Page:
have had it


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have had it

1. To be frustrated with someone or something. In this usage, the phrase can be followed with "up to here" as an intensifier. I called a babysitter because I've had it with toddler temper tantrums today. I've had it up to here with the lack of raises at this job. Why do I even bother putting forth effort every day?
2. To be in disrepair to the point of disposal. These boots have had it—the sole has completely worn away in some spots.
3. To be in a situation that is unlikely to succeed. The coach is looking for offensively gifted players, so I guess I've had it.
4. To be eager to stop doing something. I've had it with these stupid exercises—can we please sit down for a minute?
5. To be dead. If the fish is floating at the top of the tank, he's definitely had it.
See also: have

have had it (up to here)

to have reached the end of one's endurance or tolerance. (When used with up to here, can be accompanied by a gesture, such as the hand held at the neck.) Okay, I've had it. You kids go to bed this instant. We've all had it up to here with you, John. Get out!
See also: have

have had it

1. Also, have had it up to here. Have endured all one can, as in I've had it with their delays, or She has had it up to here with her hour-long commute.
2. Be in a state beyond remedy, repair, or salvage, as in That old coat has had it.
3. Be dead, as in His heart just stopped; he'd had it. All three colloquial usages, which appear to be shortenings of have had enough, date from the mid-1900s.
See also: have

have had it

INFORMAL
COMMON
1. If you say that someone has had it, you mean they are in very serious trouble or have no hope of succeeding. Unless she loses some weight, she's had it. He wants actors who can speak Welsh. Obviously I've had it.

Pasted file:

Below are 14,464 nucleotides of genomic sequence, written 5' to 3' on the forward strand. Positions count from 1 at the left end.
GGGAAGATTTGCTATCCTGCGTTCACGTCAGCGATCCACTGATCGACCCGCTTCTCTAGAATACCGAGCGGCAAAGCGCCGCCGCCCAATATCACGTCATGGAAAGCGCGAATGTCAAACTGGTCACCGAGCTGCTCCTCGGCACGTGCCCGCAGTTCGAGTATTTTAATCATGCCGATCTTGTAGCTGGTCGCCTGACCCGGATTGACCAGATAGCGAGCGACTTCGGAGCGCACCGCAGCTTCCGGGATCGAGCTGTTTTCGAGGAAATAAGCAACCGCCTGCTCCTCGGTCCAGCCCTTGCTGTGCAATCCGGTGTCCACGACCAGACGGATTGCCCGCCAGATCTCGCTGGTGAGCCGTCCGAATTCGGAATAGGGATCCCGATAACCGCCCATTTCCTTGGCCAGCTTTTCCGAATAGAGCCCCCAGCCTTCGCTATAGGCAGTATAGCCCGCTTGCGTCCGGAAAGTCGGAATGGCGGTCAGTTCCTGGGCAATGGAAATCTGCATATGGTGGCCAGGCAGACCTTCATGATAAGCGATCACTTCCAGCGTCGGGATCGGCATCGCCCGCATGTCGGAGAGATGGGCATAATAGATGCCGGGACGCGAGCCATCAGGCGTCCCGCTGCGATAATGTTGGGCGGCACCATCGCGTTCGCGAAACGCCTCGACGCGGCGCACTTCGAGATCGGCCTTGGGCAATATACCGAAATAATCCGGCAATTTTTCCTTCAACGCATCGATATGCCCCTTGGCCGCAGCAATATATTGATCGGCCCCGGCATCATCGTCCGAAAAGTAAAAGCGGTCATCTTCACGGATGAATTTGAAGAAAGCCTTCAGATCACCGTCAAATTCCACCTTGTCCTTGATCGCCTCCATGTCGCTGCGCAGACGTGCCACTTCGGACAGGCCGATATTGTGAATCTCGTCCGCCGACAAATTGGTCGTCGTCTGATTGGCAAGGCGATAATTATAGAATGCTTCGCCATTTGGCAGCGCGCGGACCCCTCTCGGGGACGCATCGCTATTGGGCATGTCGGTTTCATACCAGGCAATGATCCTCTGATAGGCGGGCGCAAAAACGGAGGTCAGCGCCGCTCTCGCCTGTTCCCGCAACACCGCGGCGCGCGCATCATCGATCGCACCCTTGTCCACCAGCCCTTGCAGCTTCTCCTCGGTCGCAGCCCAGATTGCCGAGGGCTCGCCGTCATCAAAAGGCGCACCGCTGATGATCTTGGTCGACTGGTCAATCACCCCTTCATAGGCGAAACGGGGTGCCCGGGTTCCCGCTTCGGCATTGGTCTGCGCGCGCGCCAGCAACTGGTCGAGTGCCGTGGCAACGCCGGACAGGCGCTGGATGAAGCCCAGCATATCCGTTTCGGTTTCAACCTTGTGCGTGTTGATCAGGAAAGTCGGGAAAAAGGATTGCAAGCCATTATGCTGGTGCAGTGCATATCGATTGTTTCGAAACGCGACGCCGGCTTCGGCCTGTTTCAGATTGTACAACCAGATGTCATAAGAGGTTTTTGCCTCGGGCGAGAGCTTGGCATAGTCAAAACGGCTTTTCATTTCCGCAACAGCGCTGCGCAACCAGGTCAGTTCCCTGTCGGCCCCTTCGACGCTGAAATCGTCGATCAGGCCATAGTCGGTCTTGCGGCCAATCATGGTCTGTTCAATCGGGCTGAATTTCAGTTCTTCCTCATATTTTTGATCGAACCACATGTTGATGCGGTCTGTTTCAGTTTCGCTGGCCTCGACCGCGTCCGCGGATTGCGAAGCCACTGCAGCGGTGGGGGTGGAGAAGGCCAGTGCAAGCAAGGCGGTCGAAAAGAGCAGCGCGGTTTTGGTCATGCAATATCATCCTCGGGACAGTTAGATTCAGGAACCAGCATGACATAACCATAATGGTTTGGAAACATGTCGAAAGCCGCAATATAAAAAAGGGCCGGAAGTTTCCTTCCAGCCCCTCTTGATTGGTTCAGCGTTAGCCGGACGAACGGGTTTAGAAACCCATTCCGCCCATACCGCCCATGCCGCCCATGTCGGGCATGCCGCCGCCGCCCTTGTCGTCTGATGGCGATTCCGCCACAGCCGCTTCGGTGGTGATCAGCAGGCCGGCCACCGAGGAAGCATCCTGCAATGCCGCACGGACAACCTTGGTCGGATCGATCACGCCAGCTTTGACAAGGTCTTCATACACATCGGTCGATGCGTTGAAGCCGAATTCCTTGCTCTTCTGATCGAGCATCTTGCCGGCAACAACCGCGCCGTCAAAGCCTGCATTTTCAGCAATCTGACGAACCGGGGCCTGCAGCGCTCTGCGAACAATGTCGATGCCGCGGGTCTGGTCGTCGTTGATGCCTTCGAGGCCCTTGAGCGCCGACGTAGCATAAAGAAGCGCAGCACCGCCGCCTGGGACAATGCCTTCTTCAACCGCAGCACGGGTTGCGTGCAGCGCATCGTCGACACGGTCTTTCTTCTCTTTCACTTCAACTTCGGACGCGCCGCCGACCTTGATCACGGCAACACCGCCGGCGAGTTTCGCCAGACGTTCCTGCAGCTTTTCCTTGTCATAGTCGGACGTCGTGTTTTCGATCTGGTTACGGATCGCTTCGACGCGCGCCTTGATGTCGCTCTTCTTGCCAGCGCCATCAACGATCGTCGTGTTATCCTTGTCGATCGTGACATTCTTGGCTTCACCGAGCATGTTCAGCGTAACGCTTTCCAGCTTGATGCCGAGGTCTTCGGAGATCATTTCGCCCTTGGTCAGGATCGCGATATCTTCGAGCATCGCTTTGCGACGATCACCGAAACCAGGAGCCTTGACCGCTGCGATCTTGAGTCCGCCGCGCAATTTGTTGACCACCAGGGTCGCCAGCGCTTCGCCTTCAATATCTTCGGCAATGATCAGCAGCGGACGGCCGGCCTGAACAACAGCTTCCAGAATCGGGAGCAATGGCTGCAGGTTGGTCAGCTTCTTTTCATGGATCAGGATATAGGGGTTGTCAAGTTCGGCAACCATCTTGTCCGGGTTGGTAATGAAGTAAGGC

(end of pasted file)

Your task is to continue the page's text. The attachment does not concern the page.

2. If you say that you have had it, you mean that you are very tired from doing something and do not want to continue doing it. I've had it. Let's call it a day.
3. If you say that you have had it with someone or something, you mean that you are very angry with them and do not want to have anything more to do with them. I've had it with that kind of treatment of Americans. Note: You can also say that you have had it up to here with someone or something with the same meaning. One parent, justifying her choice of school, said: `I've had it up to here with state schools'.
See also: have

have had it

1 be in a very poor condition; be beyond repair or past its best. 2 be extremely tired. 3 have lost all chance of survival. 4 be unable to tolerate someone or something any longer. informal
See also: have

have ˈhad it

(informal)
1 be in a very bad condition; be unable to be repaired: This television’s had it; we’ll have to get a new one.The car had had it.
2 be extremely tired: I’ve had it! I’m going to bed.
3 have lost all chance of surviving something: When the truck smashed into me, I thought I’d had it.
4 be going to experience something unpleasant: Dad saw you scratch the car — you’ve had it now!
5 (also have had it up to here (with somebody/something)) be unable to accept a situation any longer: I’ve had it with him — he’s let me down once too often.I’ve had it up to here with these tax forms.
See also: have

have had it

Informal
1. To have endured all that one can: I've had it with their delays.
2. To be in a state beyond remedy, repair, or salvage: That coat has had it.
3. To have done everything that is possible or that will be permitted.
See also: have
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